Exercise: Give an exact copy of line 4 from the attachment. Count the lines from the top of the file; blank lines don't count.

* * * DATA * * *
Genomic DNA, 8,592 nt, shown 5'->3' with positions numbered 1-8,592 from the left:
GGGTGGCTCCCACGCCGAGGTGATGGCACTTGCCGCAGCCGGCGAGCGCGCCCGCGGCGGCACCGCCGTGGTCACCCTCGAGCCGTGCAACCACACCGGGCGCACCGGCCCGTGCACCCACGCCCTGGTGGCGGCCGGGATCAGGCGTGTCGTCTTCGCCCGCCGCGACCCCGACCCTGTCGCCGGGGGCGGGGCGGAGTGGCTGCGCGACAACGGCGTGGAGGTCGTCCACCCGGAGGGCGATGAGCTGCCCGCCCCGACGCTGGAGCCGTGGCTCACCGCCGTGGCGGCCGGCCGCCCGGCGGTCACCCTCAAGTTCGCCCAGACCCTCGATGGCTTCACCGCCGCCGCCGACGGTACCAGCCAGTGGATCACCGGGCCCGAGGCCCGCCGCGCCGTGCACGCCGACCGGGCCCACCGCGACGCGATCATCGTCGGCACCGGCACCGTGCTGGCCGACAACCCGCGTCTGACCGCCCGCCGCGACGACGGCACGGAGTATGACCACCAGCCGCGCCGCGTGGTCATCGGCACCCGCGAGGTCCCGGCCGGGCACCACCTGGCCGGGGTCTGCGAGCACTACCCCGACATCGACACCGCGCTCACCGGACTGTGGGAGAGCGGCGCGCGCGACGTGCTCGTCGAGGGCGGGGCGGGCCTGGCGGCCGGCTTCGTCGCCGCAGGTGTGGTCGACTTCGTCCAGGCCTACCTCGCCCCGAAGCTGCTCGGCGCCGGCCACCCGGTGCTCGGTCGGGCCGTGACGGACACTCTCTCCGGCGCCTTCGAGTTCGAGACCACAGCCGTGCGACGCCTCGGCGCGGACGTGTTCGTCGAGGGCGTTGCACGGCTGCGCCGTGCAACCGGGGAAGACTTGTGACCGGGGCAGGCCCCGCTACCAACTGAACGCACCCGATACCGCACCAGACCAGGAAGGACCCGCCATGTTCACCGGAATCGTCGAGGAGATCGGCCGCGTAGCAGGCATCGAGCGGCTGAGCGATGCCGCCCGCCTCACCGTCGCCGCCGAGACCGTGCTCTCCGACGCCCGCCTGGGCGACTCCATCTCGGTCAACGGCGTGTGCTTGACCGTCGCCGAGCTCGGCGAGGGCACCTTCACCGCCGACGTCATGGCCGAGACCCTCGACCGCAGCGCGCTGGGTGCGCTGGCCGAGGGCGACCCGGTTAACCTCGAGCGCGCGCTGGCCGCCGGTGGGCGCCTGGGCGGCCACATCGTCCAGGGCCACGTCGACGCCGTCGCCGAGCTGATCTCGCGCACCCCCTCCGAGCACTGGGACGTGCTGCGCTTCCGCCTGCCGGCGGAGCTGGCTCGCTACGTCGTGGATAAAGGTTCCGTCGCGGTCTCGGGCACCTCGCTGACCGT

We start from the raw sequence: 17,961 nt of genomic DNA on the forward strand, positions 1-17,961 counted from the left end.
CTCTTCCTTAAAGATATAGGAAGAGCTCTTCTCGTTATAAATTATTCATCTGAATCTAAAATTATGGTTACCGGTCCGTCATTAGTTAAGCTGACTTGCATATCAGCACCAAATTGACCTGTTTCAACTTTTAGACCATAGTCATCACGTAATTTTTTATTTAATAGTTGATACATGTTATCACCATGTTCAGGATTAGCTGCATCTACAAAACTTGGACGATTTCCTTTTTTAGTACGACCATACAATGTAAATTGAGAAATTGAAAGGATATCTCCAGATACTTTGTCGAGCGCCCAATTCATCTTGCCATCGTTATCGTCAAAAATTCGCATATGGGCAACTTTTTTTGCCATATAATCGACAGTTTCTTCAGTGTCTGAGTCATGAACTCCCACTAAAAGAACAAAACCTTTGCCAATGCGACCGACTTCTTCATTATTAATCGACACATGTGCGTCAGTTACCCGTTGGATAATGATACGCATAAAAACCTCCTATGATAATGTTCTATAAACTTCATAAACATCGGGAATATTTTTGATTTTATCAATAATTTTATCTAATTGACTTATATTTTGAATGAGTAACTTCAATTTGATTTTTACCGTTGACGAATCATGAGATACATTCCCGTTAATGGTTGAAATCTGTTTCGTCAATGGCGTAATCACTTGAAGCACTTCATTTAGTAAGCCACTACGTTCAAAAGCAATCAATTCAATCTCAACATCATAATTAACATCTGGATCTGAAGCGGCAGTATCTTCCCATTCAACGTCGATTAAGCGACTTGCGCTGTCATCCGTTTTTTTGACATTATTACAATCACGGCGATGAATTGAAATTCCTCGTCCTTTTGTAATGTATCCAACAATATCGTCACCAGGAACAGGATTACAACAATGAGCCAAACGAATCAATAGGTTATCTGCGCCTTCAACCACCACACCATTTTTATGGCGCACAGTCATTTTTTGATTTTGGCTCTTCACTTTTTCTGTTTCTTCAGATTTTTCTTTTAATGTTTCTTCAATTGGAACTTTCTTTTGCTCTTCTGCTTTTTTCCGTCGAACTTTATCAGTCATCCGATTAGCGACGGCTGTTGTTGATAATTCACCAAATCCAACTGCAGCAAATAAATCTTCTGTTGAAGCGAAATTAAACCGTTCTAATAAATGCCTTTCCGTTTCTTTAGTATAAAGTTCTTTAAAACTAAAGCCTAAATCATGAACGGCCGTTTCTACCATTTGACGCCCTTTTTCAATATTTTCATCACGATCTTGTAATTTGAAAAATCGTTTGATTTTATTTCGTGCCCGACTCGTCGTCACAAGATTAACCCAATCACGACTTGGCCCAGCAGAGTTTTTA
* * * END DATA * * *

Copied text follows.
CTCTTCCTTAAAGATATAGGAAGAGCTCTTCTCGTTATAAATTATTCATCTGAATCTAAAATTATGGTTACCGGTCCGTCATTAGTTAAGCTGACTTGCATATCAGCACCAAATTGACCTGTTTCAACTTTTAGACCATAGTCATCACGTAATTTTTTATTTAATAGTTGATACATGTTATCACCATGTTCAGGATTAGCTGCATCTACAAAACTTGGACGATTTCCTTTTTTAGTACGACCATACAATGTAAATTGAGAAATTGAAAGGATATCTCCAGATACTTTGTCGAGCGCCCAATTCATCTTGCCATCGTTATCGTCAAAAATTCGCATATGGGCAACTTTTTTTGCCATATAATCGACAGTTTCTTCAGTGTCTGAGTCATGAACTCCCACTAAAAGAACAAAACCTTTGCCAATGCGACCGACTTCTTCATTATTAATCGACACATGTGCGTCAGTTACCCGTTGGATAATGATACGCATAAAAACCTCCTATGATAATGTTCTATAAACTTCATAAACATCGGGAATATTTTTGATTTTATCAATAATTTTATCTAATTGACTTATATTTTGAATGAGTAACTTCAATTTGATTTTTACCGTTGACGAATCATGAGATACATTCCCGTTAATGGTTGAAATCTGTTTCGTCAATGGCGTAATCACTTGAAGCACTTCATTTAGTAAGCCACTACGTTCAAAAGCAATCAATTCAATCTCAACATCATAATTAACATCTGGATCTGAAGCGGCAGTATCTTCCCATTCAACGTCGATTAAGCGACTTGCGCTGTCATCCGTTTTTTTGACATTATTACAATCACGGCGATGAATTGAAATTCCTCGTCCTTTTGTAATGTATCCAACAATATCGTCACCAGGAACAGGATTACAACAATGAGCCAAACGAATCAATAGGTTATCTGCGCCTTCAACCACCACACCATTTTTATGGCGCACAGTCATTTTTTGATTTTGGCTCTTCACTTTTTCTGTTTCTTCAGATTTTTCTTTTAATGTTTCTTCAATTGGAACTTTCTTTTGCTCTTCTGCTTTTTTCCGTCGAACTTTATCAGTCATCCGATTAGCGACGGCTGTTGTTGATAATTCACCAAATCCAACTGCAGCAAATAAATCTTCTGTTGAAGCGAAATTAAACCGTTCTAATAAATGCCTTTCCGTTTCTTTAGTATAAAGTTCTTTAAAACTAAAGCCTAAATCATGAACGGCCGTTTCTACCATTTGACGCCCTTTTTCAATATTTTCATCACGATCTTGTAATTTGAAAAATCGTTTGATTTTATTTCGTGCCCGACTCGTCGTCACAAGATTAACCCAATCACGACTTGGCCCAGCAGAGTTTTTA